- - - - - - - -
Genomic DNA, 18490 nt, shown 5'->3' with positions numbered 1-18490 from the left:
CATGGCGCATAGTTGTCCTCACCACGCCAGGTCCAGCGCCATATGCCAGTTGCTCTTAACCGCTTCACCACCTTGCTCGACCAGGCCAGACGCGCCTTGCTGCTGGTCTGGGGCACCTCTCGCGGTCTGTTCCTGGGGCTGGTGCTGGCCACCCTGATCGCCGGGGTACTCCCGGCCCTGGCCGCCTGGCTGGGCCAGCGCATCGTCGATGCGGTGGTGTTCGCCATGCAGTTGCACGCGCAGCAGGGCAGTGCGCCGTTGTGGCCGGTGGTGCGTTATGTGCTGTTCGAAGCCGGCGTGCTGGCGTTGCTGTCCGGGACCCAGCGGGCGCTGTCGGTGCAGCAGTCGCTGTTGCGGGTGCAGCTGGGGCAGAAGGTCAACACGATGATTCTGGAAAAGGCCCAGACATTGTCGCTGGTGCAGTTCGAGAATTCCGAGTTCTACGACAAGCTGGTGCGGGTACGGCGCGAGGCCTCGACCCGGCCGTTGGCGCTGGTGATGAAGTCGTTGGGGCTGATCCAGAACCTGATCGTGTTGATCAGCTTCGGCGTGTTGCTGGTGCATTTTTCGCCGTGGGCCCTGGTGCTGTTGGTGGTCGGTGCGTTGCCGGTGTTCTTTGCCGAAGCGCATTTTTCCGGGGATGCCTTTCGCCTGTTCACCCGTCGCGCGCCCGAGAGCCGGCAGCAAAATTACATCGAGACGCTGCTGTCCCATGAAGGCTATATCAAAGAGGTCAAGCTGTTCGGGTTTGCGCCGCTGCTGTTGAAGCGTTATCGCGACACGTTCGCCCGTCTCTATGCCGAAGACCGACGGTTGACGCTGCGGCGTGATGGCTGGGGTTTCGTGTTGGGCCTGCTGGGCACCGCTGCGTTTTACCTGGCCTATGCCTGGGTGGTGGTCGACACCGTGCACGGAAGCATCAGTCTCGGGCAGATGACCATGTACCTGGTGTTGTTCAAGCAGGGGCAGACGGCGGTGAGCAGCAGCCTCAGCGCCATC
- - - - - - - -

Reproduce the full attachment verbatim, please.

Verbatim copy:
Genomic DNA, 18490 nt, shown 5'->3' with positions numbered 1-18490 from the left:
CATGGCGCATAGTTGTCCTCACCACGCCAGGTCCAGCGCCATATGCCAGTTGCTCTTAACCGCTTCACCACCTTGCTCGACCAGGCCAGACGCGCCTTGCTGCTGGTCTGGGGCACCTCTCGCGGTCTGTTCCTGGGGCTGGTGCTGGCCACCCTGATCGCCGGGGTACTCCCGGCCCTGGCCGCCTGGCTGGGCCAGCGCATCGTCGATGCGGTGGTGTTCGCCATGCAGTTGCACGCGCAGCAGGGCAGTGCGCCGTTGTGGCCGGTGGTGCGTTATGTGCTGTTCGAAGCCGGCGTGCTGGCGTTGCTGTCCGGGACCCAGCGGGCGCTGTCGGTGCAGCAGTCGCTGTTGCGGGTGCAGCTGGGGCAGAAGGTCAACACGATGATTCTGGAAAAGGCCCAGACATTGTCGCTGGTGCAGTTCGAGAATTCCGAGTTCTACGACAAGCTGGTGCGGGTACGGCGCGAGGCCTCGACCCGGCCGTTGGCGCTGGTGATGAAGTCGTTGGGGCTGATCCAGAACCTGATCGTGTTGATCAGCTTCGGCGTGTTGCTGGTGCATTTTTCGCCGTGGGCCCTGGTGCTGTTGGTGGTCGGTGCGTTGCCGGTGTTCTTTGCCGAAGCGCATTTTTCCGGGGATGCCTTTCGCCTGTTCACCCGTCGCGCGCCCGAGAGCCGGCAGCAAAATTACATCGAGACGCTGCTGTCCCATGAAGGCTATATCAAAGAGGTCAAGCTGTTCGGGTTTGCGCCGCTGCTGTTGAAGCGTTATCGCGACACGTTCGCCCGTCTCTATGCCGAAGACCGACGGTTGACGCTGCGGCGTGATGGCTGGGGTTTCGTGTTGGGCCTGCTGGGCACCGCTGCGTTTTACCTGGCCTATGCCTGGGTGGTGGTCGACACCGTGCACGGAAGCATCAGTCTCGGGCAGATGACCATGTACCTGGTGTTGTTCAAGCAGGGGCAGACGGCGGTGAGCAGCAGCCTCAGCGCCATC